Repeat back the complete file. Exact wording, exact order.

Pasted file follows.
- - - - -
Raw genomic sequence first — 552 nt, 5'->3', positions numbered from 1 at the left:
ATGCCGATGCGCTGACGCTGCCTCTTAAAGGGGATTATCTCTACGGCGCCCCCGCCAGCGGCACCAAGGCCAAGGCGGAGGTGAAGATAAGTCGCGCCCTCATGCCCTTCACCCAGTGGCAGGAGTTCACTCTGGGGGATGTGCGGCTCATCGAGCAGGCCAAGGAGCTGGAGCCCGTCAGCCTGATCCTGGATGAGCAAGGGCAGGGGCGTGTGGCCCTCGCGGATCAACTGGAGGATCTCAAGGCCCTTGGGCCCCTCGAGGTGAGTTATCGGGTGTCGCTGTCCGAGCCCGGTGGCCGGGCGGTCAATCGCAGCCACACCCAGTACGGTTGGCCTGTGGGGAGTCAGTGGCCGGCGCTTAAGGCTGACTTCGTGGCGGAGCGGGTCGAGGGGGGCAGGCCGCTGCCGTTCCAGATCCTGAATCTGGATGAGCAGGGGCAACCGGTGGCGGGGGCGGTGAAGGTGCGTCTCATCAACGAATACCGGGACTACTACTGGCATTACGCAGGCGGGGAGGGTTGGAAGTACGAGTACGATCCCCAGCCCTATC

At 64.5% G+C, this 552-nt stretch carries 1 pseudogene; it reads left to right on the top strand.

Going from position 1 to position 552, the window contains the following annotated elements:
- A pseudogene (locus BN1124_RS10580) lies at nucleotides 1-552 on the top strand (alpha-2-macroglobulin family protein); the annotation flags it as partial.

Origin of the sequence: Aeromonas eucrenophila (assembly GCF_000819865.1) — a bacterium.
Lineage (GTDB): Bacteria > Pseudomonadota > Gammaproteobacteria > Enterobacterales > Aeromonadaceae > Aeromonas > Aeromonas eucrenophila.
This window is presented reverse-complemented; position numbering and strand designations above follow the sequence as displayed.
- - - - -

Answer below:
Raw genomic sequence first — 552 nt, 5'->3', positions numbered from 1 at the left:
ATGCCGATGCGCTGACGCTGCCTCTTAAAGGGGATTATCTCTACGGCGCCCCCGCCAGCGGCACCAAGGCCAAGGCGGAGGTGAAGATAAGTCGCGCCCTCATGCCCTTCACCCAGTGGCAGGAGTTCACTCTGGGGGATGTGCGGCTCATCGAGCAGGCCAAGGAGCTGGAGCCCGTCAGCCTGATCCTGGATGAGCAAGGGCAGGGGCGTGTGGCCCTCGCGGATCAACTGGAGGATCTCAAGGCCCTTGGGCCCCTCGAGGTGAGTTATCGGGTGTCGCTGTCCGAGCCCGGTGGCCGGGCGGTCAATCGCAGCCACACCCAGTACGGTTGGCCTGTGGGGAGTCAGTGGCCGGCGCTTAAGGCTGACTTCGTGGCGGAGCGGGTCGAGGGGGGCAGGCCGCTGCCGTTCCAGATCCTGAATCTGGATGAGCAGGGGCAACCGGTGGCGGGGGCGGTGAAGGTGCGTCTCATCAACGAATACCGGGACTACTACTGGCATTACGCAGGCGGGGAGGGTTGGAAGTACGAGTACGATCCCCAGCCCTATC

At 64.5% G+C, this 552-nt stretch carries 1 pseudogene; it reads left to right on the top strand.

Going from position 1 to position 552, the window contains the following annotated elements:
- A pseudogene (locus BN1124_RS10580) lies at nucleotides 1-552 on the top strand (alpha-2-macroglobulin family protein); the annotation flags it as partial.

Origin of the sequence: Aeromonas eucrenophila (assembly GCF_000819865.1) — a bacterium.
Lineage (GTDB): Bacteria > Pseudomonadota > Gammaproteobacteria > Enterobacterales > Aeromonadaceae > Aeromonas > Aeromonas eucrenophila.
This window is presented reverse-complemented; position numbering and strand designations above follow the sequence as displayed.